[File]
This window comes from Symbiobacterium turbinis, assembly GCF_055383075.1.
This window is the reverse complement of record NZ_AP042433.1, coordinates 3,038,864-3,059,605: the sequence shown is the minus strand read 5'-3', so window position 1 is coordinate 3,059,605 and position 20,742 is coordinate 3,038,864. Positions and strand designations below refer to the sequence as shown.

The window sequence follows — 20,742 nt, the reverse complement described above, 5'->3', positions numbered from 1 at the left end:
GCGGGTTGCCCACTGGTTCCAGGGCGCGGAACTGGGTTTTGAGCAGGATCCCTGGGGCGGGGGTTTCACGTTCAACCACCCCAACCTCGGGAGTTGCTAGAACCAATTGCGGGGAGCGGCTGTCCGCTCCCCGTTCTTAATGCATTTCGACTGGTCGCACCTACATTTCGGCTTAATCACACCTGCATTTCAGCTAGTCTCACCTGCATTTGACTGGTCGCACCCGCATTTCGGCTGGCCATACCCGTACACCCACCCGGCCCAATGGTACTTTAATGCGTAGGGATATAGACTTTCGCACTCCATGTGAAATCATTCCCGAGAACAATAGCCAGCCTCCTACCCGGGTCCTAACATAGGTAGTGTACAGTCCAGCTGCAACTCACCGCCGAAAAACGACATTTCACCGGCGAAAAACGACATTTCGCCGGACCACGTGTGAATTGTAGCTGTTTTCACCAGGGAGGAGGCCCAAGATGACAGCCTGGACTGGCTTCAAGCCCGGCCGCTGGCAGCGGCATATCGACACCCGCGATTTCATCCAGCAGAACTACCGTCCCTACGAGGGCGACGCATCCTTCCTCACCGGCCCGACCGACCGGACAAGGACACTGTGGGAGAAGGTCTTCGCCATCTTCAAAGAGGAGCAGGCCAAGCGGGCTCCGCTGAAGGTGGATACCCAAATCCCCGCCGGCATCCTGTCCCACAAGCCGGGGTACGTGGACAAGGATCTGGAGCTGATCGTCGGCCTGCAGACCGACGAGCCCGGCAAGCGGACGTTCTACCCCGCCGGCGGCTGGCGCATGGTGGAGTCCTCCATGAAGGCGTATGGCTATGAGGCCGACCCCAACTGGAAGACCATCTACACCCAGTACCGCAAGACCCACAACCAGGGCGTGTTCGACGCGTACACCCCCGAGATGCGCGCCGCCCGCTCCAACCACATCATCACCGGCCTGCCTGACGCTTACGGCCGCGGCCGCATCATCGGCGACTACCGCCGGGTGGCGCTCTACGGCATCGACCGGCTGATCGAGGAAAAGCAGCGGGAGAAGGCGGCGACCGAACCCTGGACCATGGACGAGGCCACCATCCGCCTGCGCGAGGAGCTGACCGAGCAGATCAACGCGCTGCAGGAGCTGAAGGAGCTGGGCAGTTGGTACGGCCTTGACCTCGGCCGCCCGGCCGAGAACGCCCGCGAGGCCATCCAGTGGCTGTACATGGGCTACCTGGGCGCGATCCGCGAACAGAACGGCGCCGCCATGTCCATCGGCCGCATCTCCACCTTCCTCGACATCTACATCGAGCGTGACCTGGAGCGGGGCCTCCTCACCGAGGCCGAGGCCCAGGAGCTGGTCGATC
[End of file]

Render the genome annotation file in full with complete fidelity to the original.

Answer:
This window comes from Symbiobacterium turbinis, assembly GCF_055383075.1.
This window is the reverse complement of record NZ_AP042433.1, coordinates 3,038,864-3,059,605: the sequence shown is the minus strand read 5'-3', so window position 1 is coordinate 3,059,605 and position 20,742 is coordinate 3,038,864. Positions and strand designations below refer to the sequence as shown.

The window sequence follows — 20,742 nt, the reverse complement described above, 5'->3', positions numbered from 1 at the left end:
GCGGGTTGCCCACTGGTTCCAGGGCGCGGAACTGGGTTTTGAGCAGGATCCCTGGGGCGGGGGTTTCACGTTCAACCACCCCAACCTCGGGAGTTGCTAGAACCAATTGCGGGGAGCGGCTGTCCGCTCCCCGTTCTTAATGCATTTCGACTGGTCGCACCTACATTTCGGCTTAATCACACCTGCATTTCAGCTAGTCTCACCTGCATTTGACTGGTCGCACCCGCATTTCGGCTGGCCATACCCGTACACCCACCCGGCCCAATGGTACTTTAATGCGTAGGGATATAGACTTTCGCACTCCATGTGAAATCATTCCCGAGAACAATAGCCAGCCTCCTACCCGGGTCCTAACATAGGTAGTGTACAGTCCAGCTGCAACTCACCGCCGAAAAACGACATTTCACCGGCGAAAAACGACATTTCGCCGGACCACGTGTGAATTGTAGCTGTTTTCACCAGGGAGGAGGCCCAAGATGACAGCCTGGACTGGCTTCAAGCCCGGCCGCTGGCAGCGGCATATCGACACCCGCGATTTCATCCAGCAGAACTACCGTCCCTACGAGGGCGACGCATCCTTCCTCACCGGCCCGACCGACCGGACAAGGACACTGTGGGAGAAGGTCTTCGCCATCTTCAAAGAGGAGCAGGCCAAGCGGGCTCCGCTGAAGGTGGATACCCAAATCCCCGCCGGCATCCTGTCCCACAAGCCGGGGTACGTGGACAAGGATCTGGAGCTGATCGTCGGCCTGCAGACCGACGAGCCCGGCAAGCGGACGTTCTACCCCGCCGGCGGCTGGCGCATGGTGGAGTCCTCCATGAAGGCGTATGGCTATGAGGCCGACCCCAACTGGAAGACCATCTACACCCAGTACCGCAAGACCCACAACCAGGGCGTGTTCGACGCGTACACCCCCGAGATGCGCGCCGCCCGCTCCAACCACATCATCACCGGCCTGCCTGACGCTTACGGCCGCGGCCGCATCATCGGCGACTACCGCCGGGTGGCGCTCTACGGCATCGACCGGCTGATCGAGGAAAAGCAGCGGGAGAAGGCGGCGACCGAACCCTGGACCATGGACGAGGCCACCATCCGCCTGCGCGAGGAGCTGACCGAGCAGATCAACGCGCTGCAGGAGCTGAAGGAGCTGGGCAGTTGGTACGGCCTTGACCTCGGCCGCCCGGCCGAGAACGCCCGCGAGGCCATCCAGTGGCTGTACATGGGCTACCTGGGCGCGATCCGCGAACAGAACGGCGCCGCCATGTCCATCGGCCGCATCTCCACCTTCCTCGACATCTACATCGAGCGTGACCTGGAGCGGGGCCTCCTCACCGAGGCCGAGGCCCAGGAGCTGGTCGATC